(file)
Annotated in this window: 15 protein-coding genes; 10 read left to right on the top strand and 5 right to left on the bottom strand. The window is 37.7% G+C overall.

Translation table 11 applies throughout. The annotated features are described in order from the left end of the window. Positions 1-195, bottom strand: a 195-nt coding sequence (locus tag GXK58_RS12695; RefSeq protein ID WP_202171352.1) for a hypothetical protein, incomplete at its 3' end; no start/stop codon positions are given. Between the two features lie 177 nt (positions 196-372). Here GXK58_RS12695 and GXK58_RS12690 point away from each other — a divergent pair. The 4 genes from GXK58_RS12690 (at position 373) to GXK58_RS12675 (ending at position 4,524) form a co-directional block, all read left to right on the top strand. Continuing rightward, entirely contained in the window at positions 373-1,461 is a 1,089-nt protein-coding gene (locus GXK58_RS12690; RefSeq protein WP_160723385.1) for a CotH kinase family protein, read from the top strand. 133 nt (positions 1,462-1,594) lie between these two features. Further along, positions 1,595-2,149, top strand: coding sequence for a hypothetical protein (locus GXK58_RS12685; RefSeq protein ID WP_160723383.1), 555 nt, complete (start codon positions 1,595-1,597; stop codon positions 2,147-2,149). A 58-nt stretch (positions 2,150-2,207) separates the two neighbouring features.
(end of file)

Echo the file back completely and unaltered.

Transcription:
Annotated in this window: 15 protein-coding genes; 10 read left to right on the top strand and 5 right to left on the bottom strand. The window is 37.7% G+C overall.

Translation table 11 applies throughout. The annotated features are described in order from the left end of the window. Positions 1-195, bottom strand: a 195-nt coding sequence (locus tag GXK58_RS12695; RefSeq protein ID WP_202171352.1) for a hypothetical protein, incomplete at its 3' end; no start/stop codon positions are given. Between the two features lie 177 nt (positions 196-372). Here GXK58_RS12695 and GXK58_RS12690 point away from each other — a divergent pair. The 4 genes from GXK58_RS12690 (at position 373) to GXK58_RS12675 (ending at position 4,524) form a co-directional block, all read left to right on the top strand. Continuing rightward, entirely contained in the window at positions 373-1,461 is a 1,089-nt protein-coding gene (locus GXK58_RS12690; RefSeq protein WP_160723385.1) for a CotH kinase family protein, read from the top strand. 133 nt (positions 1,462-1,594) lie between these two features. Further along, positions 1,595-2,149, top strand: coding sequence for a hypothetical protein (locus GXK58_RS12685; RefSeq protein ID WP_160723383.1), 555 nt, complete (start codon positions 1,595-1,597; stop codon positions 2,147-2,149). A 58-nt stretch (positions 2,150-2,207) separates the two neighbouring features.